Similarly, AB 2440 aims to reduce the number of batteries that are improperly disposed of due to the lack of a streamlined and convenient recycling system. When errantly discarded, batteries can create serious fire, health, and safety hazards. This measure would require manufacturers to establish a stewardship program for the collection, transportation, recycling, and management of batteries or battery-embedded products.
Cal Cities supports both measures, which are a part of the 2022 State Action Agenda.
Less sales and use tax revenue, but more money for annexation projects
Legislators returned this year with several proposals that could positively impact local budgets, such as incentives for annexation projects. However, they also proposed bills that would further erode the sales and use tax base, which is already the narrowest in the country.
AB 1951 (Grayson) would create a significant annual local government revenue loss by temporarily expanding the existing partial sales and use tax exemption for manufacturing, research, and development to a full exemption. This would include any local voter-approved transaction and use taxes.
Likewise, AB 2887 (E. Garcia) would increase the annual sales and use tax exclusion limit for eligible alternative energy and advanced manufacturing by $50 million. Most of the benefits of this bill would flow to the state’s General Fund. Cal Cities opposes both AB 1951 and AB 2887 unless they are amended to reimburse local agencies for lost revenues.
Lawmakers are also considering several bills with positive impacts to cities. AB 2622 (Mullin) would extend the sales and use tax exemption provided to cities, counties, and transit agencies for zero-emission transit buses. SB 843 (Glazer) would dramatically increase the renter's tax credit and SB 1449 (Caballero) would authorize grants to cities for infrastructure projects in proposed or completed annexations of unincorporated areas, particularly disadvantaged communities. Cal Cities supports all three measures.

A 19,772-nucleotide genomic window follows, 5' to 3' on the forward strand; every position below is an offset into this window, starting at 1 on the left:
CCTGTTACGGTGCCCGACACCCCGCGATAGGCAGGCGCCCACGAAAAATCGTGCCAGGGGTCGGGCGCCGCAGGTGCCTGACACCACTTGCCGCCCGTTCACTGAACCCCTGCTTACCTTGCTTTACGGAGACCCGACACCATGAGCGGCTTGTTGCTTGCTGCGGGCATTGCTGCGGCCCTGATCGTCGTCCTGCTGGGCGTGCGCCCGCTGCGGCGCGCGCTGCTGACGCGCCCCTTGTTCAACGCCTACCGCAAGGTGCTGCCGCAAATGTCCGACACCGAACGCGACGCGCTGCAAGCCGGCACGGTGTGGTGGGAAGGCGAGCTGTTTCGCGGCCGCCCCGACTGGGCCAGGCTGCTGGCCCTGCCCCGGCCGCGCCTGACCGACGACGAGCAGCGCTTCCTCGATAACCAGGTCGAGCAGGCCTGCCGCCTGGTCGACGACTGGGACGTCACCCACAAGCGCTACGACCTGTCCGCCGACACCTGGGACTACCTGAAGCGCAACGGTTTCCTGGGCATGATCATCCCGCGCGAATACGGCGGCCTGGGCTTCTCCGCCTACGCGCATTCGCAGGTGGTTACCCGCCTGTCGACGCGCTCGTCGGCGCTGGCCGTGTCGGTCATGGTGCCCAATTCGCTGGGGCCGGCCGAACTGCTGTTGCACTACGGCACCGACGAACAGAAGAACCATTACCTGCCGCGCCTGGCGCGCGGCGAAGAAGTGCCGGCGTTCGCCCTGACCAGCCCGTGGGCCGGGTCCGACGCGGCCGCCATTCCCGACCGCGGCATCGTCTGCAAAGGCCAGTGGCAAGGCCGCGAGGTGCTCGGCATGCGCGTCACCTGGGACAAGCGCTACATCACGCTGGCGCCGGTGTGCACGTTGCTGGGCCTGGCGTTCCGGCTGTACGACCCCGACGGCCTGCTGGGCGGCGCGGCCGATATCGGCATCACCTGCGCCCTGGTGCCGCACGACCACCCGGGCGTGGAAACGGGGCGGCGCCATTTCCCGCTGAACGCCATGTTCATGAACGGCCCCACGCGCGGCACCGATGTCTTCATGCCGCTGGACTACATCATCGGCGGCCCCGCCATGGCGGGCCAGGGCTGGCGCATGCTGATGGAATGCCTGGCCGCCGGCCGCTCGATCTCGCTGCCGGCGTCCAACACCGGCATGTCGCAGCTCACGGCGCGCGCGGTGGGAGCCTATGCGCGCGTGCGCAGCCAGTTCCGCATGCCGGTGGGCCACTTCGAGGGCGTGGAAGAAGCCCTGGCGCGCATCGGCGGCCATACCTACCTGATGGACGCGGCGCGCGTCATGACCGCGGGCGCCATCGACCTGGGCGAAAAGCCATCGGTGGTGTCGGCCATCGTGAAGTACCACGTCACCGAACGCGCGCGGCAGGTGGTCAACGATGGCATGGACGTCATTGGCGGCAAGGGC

Possible changes to workers' compensation
Only a few bills remain in the governance, transparency, and labor relations space, two of which are related to changes to workers’ compensation.
SB 1127 (Atkins) would fundamentally alter longstanding rules and timeframes for determining the eligibility of workers’ compensation claims and would impose massive new penalties on employers. These changes do not harmonize with existing state rules, which would prevent employers from complying with the proposed, abbreviated timeline. Cal Cities opposes the bill due to its impact on city budgets and investigation practices.
Similarly, Cal Cities opposes unless amended AB 1751 (Daly). The measure would extend the sunset date of the existing workers’ compensation presumption for COVID-19 to Jan. 1, 2025. Cal Cities is seeking amendments that would extend the presumption for only one year.
Cal Cities also opposes unless amended SB 931 (Leyva), which would allow an employee organization to file a claim with the California Public Employment Relations Board alleging a violation of a section of the Government Code that governs employer actions and union membership. Cal Cities is seeking changes that would reduce the size of the penalty and consider additional factors when determining the penalty’s size, such as the size of the agency and the number of prior violations. These amendments would protect city resources while also establishing significant monetary penalties that deter violations of existing statutes.
How cities can respond
As the legislative session progresses, updated letters and action alerts will be available in the Cal Cities Action Center. Cal Cities also maintains a list of upcoming legislative hearings on bills of interest, which is updated weekly when the legislature is in session.
It is critical that the Legislature hears from California cities about how bills will affect communities, and we urge all cities to submit position letters on these important measures.